2011-2015: The 150th anniversary (Sesquicentennial) of the Civil War provides Americans with the opportunity to reflect on the importance of this pivotal period in our nation's history, and to consider the future of the most tangible reminders we have left — our Civil War battlefields. For additional information about the Kentucky Civil War Sesquicentennial, go to their website.
Kentucky Civil War Sesquicentennial
150th Commemoration of the Battle of Perryville
October 5-7, 2012
Perryville Battlefield, will commemorate the 150th Anniversary of the Battle of Perryville by recreating small sections of the engagement. The 2012 reenactment will include both the military and civilian experiences during the campaign that ended with Kentucky’s largest Civil War battle. Go to their Web site for more.
Located near Beaumont Inn historic bed and breakfast are two very important Civil War sites to visit. Camp Nelson provided the Union Army with over 10,000 African-American soldiers, making it the third largest recruiting and training depot for African Americans in the nation. Many of the black soldiers brought their families with them to Camp Nelson and eventually the army established a refugee camp for these individuals. Thousands of African-Americans came to Camp Nelson and it was here that they gained their freedom.
Camp Nelson Heritage Park is located along US 27 about 20 miles south of Lexington, 6 miles south of Nicholasville on US 27, and 7.5 miles southeast of Wilmore along US 1268. The Park entrance is on the original Danville Pike, adjacent to US 27, one mile north of the Camp Nelson National Cemetery.
The other nearby Civil War site is Perryville Battlefield, near Danville. On October 8, 1862, Watkins and 18,000 Confederates clashed with 20,000 Union troops on the hills outside of Perryville. Nearly 8,000 soldiers were killed and wounded in what became Kentucky’s largest Civil War battle. The Confederates’ failure to attain a decisive victory kept Kentucky in Union hands for the remainder of the war, influenced northern Congressional elections, and gave President Lincoln the political acumen needed to issue a preliminary version of the Emancipation Proclamation. Perryville is indeed a site of national significance.
Now, 150 years later, Perryville is one of the most pristine battlefields in the nation. The presence of the Perryville Battlefield State Historic Site, coupled with historic Merchants’ Row, the town’s antebellum commercial district, makes Perryville the ideal place to study 19th-century military and civilian life.
More Details on this Civil War Battle:
Campaign: Confederate Heartland Offensive (1862)
Date(s): October 8, 1862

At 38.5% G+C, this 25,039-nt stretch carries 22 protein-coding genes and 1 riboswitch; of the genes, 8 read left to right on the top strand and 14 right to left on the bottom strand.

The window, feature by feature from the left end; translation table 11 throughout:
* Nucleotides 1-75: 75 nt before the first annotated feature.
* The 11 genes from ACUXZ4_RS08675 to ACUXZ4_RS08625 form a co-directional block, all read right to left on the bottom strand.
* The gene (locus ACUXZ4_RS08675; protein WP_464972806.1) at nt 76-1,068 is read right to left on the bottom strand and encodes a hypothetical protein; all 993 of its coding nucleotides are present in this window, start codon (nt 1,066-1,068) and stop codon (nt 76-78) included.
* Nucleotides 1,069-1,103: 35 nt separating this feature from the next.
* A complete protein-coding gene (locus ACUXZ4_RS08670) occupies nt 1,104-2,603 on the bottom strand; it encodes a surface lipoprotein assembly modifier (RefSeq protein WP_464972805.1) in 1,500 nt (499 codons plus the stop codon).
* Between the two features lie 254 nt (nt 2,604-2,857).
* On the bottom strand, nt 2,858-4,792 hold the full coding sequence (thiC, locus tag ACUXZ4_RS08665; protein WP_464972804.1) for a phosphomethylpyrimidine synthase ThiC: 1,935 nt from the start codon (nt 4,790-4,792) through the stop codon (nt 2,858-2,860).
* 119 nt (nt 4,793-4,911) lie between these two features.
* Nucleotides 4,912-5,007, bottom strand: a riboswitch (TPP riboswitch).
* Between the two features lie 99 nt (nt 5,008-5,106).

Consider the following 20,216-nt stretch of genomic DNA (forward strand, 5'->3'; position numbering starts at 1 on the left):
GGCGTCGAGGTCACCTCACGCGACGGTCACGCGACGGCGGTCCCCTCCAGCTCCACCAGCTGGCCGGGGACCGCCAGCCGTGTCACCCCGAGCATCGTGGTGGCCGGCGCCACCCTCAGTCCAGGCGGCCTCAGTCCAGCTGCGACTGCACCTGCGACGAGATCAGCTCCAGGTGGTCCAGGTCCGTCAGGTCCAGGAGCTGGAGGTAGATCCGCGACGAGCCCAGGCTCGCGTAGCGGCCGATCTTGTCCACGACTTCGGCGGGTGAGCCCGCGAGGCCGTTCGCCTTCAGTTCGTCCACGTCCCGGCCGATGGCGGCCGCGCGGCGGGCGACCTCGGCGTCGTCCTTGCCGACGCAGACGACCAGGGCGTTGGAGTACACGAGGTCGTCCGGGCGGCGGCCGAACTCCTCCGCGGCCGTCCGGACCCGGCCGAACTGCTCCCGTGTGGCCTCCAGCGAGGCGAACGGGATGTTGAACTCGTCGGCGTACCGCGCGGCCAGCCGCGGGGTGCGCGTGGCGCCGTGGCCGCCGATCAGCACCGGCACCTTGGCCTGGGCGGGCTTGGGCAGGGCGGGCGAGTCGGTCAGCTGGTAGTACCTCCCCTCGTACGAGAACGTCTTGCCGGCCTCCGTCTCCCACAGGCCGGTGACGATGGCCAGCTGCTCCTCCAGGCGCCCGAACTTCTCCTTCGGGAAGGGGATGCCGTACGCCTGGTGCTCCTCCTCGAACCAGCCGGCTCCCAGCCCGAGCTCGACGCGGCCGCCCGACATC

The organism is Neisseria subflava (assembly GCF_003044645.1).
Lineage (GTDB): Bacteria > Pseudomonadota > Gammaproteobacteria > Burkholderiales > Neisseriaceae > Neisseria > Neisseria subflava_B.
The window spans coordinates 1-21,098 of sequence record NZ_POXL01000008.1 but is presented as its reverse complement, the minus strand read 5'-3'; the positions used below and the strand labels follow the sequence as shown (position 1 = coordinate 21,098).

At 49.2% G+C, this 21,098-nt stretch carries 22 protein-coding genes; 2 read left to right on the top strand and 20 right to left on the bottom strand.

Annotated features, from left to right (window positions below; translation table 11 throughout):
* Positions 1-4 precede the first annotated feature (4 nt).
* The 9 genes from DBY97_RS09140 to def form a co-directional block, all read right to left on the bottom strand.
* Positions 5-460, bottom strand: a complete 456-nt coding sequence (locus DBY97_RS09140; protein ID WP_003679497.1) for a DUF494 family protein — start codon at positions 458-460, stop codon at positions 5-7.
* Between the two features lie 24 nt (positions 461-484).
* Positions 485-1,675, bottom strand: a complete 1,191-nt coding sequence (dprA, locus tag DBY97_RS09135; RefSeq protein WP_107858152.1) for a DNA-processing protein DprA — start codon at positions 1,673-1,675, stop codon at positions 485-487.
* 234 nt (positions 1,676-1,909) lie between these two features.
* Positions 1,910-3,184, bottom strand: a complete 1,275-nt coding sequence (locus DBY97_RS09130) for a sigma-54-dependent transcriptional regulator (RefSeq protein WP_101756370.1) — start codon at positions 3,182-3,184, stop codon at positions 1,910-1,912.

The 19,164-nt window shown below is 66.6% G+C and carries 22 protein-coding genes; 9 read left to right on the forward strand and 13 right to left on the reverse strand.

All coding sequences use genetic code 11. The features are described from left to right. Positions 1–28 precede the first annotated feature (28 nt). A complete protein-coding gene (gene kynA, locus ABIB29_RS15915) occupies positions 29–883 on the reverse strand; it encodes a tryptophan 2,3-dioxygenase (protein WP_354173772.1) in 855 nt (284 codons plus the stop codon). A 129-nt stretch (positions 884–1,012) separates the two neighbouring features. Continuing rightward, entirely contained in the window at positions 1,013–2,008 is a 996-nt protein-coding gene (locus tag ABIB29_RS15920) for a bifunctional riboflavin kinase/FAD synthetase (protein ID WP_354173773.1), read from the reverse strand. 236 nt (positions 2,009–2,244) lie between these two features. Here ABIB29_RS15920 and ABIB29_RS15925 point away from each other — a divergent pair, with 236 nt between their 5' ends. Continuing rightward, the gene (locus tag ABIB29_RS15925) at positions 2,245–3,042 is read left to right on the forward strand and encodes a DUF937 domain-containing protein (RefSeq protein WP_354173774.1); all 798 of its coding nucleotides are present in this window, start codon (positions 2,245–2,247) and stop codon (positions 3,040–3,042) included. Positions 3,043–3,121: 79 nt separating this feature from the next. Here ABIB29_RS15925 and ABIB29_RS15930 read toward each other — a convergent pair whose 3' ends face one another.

Principal Commanders: Maj. Gen. Don Carlos Buell [US]; Gen. Braxton Bragg [CS]
Forces Engaged: Army of the Ohio [US]; Army of the Mississippi [CS]
Estimated Casualties: 7,407 total (US 4,211; CS 3,196)
Description: Confederate Gen. Braxton Bragg’s autumn 1862 invasion of Kentucky had reached the outskirts of Louisville and Cincinnati, but he was forced to retreat and regroup. On October 7, the Federal army of Maj. Gen. Don Carlos Buell, numbering nearly 55,000, converged on the small crossroads town of Perryville, Kentucky, in three columns. Union forces first skirmished with Rebel cavalry on the Springfield Pike before the fighting became more general, on Peters Hill, as the grayclad infantry arrived. The next day, at dawn, fighting began again around Peters Hill as a Union division advanced up the pike, halting just before the Confederate line. The fighting then stopped for a time. After noon, a Confederate division struck the Union left flank and forced it to fall back. When more Confederate divisions joined the fray, the Union line made a stubborn stand, counterattacked, but finally fell back with some troops routed. Buell did not know of the happenings on the field, or he would have sent forward some reserves. Even so, the Union troops on the left flank, reinforced by two brigades, stabilized their line, and the Rebel attack sputtered to a halt. Later, a Rebel brigade assaulted the Union division on the Springfield Pike but was repulsed and fell back into Perryville. The Yankees pursued, and skirmishing occurred in the streets in the evening before dark. Union reinforcements were threatening the Rebel left flank by now. Bragg, short of men and supplies, withdrew during the night, and, after pausing at Harrodsburg, continued the Confederate retrograde by way of Cumberland Gap into East Tennessee. The Confederate offensive was over, and the Union controlled Kentucky.
After you visit the Perryville Battlefield State Historic Site, return to our historic bed and breakfast for fine food and drink.
For more information on the Battle of Perryville and the Perryville Battlefield State Historic Site, go to their Web site.